Hashtag Best Practices for a Wider Social Media Reach

Posted by BSG Team on Mar 31, 2015 9:30:00 AM

images-6It began as a writing style popular in the Twitterverse but now the use of hashtags is seen across social networks. In fact, the hashtag’s popularity has grown so much that the term was added to the Oxford English Dictionary last year.

Hashtags are handy tool to broaden your social reach. Words or phrases affixed with a hashtag allow for the grouping of similarly tagged messages to be found in electronic searches, which means anyone interested in the topic can find you. Your messages are not just limited to your followers.

It’s no surprise that hashtags are especially useful on Twitter.  A study by Buddy Media found that tweets with hashtags get 2X more engagement (clicks, retweets, favorites and replies) than tweets without them.  Research from Twitter itself found that brands may see up to 50% more engagement by using hashtags (100% for individuals). 

Google+ automatically gives posts hashtags depending on their content, but users can edit or add more.  Hashtags can be especially important here since hashtags are now included in Google searches.

images-5The jury is still out on whether or not hashtags provide any benefit on Facebook.  Research from EdgeRank Checker found that using hashtags has no effect on reach and posts without hashtags outperform those with hastags.  However, many social media experts believe that hashtags should still be used on Facebook as long as they’re used correctly (see this helpful article from our friends at PostPlanner).  We’re inclined to agree.

Tips for Using Hashtags:

1.  Don’t Go Overboard  

Buddy Media’s research found that 2 hashtags are the maximum number that should be used. Posts that use more see an average of 17% less engagement.  Another study from Social Baker had similar findings when it comes to hashtags on Facebook:

  • Posts with 1 or 2 hashtags averaged 593 interactions
  • Posts with 3 to 5 hashtags averaged 416 interactions
  • Posts with 6 to 10 hashtags averaged 307 interactions
  • Posts with more than 10 hashtags averaged 188 interactions

Instagram is the lone exception to this rule. Posts will 11+ hashtags get the most engagement.

2.  Double Check the Meaning of Your Hashtag

Before adding a hashtag to any post, do a quick search and see how it is currently being used. There is no benefit to choosing one that is being used elsewhere for an entirely different topic or has an entirely different meaning.

3.  Do a Little Homework to Find the Best Terms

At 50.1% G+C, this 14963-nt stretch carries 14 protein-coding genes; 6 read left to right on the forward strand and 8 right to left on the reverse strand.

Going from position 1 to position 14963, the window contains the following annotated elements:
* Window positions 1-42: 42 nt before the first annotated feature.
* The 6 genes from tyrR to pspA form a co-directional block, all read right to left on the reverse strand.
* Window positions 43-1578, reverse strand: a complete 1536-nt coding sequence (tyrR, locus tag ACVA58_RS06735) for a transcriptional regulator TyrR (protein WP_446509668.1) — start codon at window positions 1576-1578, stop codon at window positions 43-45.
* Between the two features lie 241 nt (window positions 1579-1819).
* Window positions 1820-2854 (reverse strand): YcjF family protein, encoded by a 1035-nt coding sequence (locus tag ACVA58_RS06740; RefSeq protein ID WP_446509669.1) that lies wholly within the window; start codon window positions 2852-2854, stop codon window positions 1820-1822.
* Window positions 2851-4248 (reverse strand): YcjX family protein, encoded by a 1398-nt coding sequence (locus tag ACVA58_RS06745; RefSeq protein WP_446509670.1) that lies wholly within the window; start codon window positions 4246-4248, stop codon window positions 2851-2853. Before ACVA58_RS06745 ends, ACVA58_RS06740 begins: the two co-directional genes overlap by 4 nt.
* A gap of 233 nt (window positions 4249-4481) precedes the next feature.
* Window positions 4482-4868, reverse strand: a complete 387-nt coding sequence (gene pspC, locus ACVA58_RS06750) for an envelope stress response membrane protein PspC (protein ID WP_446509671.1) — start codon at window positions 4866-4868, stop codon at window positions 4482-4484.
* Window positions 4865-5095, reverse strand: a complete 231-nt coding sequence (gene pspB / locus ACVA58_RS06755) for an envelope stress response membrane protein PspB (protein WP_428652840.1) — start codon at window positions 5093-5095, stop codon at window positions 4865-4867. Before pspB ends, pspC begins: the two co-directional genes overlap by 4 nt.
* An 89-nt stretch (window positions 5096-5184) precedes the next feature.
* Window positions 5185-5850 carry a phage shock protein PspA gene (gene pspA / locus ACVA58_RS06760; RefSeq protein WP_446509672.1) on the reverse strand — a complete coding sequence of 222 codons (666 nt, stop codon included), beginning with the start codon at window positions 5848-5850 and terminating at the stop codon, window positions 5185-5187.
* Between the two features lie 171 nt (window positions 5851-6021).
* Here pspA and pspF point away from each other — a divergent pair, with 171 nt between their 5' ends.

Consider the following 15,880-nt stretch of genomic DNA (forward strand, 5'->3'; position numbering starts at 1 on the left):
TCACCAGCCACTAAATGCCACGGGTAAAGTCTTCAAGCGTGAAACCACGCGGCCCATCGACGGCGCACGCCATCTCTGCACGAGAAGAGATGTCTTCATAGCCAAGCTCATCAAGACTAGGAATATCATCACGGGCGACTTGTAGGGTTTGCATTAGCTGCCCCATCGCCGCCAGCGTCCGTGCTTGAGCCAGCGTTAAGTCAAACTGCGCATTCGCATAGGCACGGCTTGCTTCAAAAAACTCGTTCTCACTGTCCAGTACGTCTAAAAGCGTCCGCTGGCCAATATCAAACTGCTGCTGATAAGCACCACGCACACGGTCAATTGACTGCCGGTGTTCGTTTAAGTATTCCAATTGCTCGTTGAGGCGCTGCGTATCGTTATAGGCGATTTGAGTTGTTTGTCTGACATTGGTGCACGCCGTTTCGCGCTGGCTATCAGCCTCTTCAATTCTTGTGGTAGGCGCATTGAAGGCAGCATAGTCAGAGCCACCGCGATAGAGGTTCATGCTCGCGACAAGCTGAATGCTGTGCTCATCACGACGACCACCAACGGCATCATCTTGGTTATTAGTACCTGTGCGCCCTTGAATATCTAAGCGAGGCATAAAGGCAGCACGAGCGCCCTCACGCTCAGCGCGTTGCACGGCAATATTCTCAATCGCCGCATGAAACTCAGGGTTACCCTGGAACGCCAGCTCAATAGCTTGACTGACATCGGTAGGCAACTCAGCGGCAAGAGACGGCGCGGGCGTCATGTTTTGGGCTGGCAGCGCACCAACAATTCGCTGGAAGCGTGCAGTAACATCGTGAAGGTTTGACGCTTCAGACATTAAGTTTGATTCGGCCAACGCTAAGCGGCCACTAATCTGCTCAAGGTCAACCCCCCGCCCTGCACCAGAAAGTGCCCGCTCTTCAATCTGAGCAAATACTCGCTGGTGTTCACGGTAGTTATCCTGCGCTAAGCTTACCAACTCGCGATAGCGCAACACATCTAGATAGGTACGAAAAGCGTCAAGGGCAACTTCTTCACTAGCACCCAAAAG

Use tools like to find other trending terms related to your post.  You can piggyback on other hashtags to increase your visibility and reach.  However, make sure the hashtag is relevant. 

images-74.  Be Careful with Placement

Don’t put a hashtag in the middle of a post.  It’s disruptive. Place your hashtags at the end of your post as to not interrupt the flow of your message.

5.  Be Consistent Across Channels

If you are using a specific hashtag on one network, then use it on all your networks. You can “brand” your hashtag this way, encouraging fans and followers to use it on whichever social network they are engaging on.


Topics: SEO and Content Strategy, Best Practices for Businesses, Content Marketing, Social Media Best Practices

Not Actively on Social Media? It May Be Costing Your Business More Than You Think.

Posted by BSG Team on Mar 16, 2015 12:59:59 PM

Billions of people around the world use social media and the conversations they have in their networks matter enormously. That is because people trust the opinions of other people over traditional sales and advertising messages.

As a result, businesses that aren’t engaged in social media may be putting themselves at a competitive disadvantage, not only because they lack a direct connection with customers but also the sources that influence their customers – friends in social media networks.

The cost of being absent from social media, or as Trevor Young says a disconnected business, is already apparent but likely to grow in the coming years for a number of reasons:

  1. Older consumers are becoming increasingly Internet savvy and influenced by social media content.
  2. The billions of new consumers emerging onto the market have never lived without social media and expect to engage with companies across multiple social media networks as well as other digital and real life touch points.